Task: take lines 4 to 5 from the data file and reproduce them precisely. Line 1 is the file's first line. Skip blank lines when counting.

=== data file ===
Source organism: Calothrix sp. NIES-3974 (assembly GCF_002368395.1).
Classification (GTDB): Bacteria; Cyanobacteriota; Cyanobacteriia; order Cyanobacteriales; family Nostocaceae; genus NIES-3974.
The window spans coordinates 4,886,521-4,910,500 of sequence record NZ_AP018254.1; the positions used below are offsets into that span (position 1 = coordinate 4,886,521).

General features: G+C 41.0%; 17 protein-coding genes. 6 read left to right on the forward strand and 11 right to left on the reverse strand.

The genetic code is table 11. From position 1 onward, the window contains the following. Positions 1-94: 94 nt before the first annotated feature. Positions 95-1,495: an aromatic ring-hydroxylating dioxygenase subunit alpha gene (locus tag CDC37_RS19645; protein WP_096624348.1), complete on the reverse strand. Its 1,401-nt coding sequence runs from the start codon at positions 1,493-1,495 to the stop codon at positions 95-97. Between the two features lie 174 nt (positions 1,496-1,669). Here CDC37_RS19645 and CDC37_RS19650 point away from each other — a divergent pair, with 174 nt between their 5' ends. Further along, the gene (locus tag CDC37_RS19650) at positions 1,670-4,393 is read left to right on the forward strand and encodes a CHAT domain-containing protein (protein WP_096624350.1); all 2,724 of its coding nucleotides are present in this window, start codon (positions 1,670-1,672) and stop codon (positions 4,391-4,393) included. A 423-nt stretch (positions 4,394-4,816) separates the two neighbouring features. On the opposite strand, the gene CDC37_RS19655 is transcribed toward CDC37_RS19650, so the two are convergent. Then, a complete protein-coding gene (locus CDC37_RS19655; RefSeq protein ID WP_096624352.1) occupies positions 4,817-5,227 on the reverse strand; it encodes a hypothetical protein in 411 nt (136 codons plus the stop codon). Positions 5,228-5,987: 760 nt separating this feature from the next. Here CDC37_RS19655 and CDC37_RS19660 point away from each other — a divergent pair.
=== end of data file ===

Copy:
General features: G+C 41.0%; 17 protein-coding genes. 6 read left to right on the forward strand and 11 right to left on the reverse strand.

The genetic code is table 11. From position 1 onward, the window contains the following. Positions 1-94: 94 nt before the first annotated feature. Positions 95-1,495: an aromatic ring-hydroxylating dioxygenase subunit alpha gene (locus tag CDC37_RS19645; protein WP_096624348.1), complete on the reverse strand. Its 1,401-nt coding sequence runs from the start codon at positions 1,493-1,495 to the stop codon at positions 95-97. Between the two features lie 174 nt (positions 1,496-1,669). Here CDC37_RS19645 and CDC37_RS19650 point away from each other — a divergent pair, with 174 nt between their 5' ends. Further along, the gene (locus tag CDC37_RS19650) at positions 1,670-4,393 is read left to right on the forward strand and encodes a CHAT domain-containing protein (protein WP_096624350.1); all 2,724 of its coding nucleotides are present in this window, start codon (positions 1,670-1,672) and stop codon (positions 4,391-4,393) included. A 423-nt stretch (positions 4,394-4,816) separates the two neighbouring features. On the opposite strand, the gene CDC37_RS19655 is transcribed toward CDC37_RS19650, so the two are convergent. Then, a complete protein-coding gene (locus CDC37_RS19655; RefSeq protein ID WP_096624352.1) occupies positions 4,817-5,227 on the reverse strand; it encodes a hypothetical protein in 411 nt (136 codons plus the stop codon). Positions 5,228-5,987: 760 nt separating this feature from the next. Here CDC37_RS19655 and CDC37_RS19660 point away from each other — a divergent pair.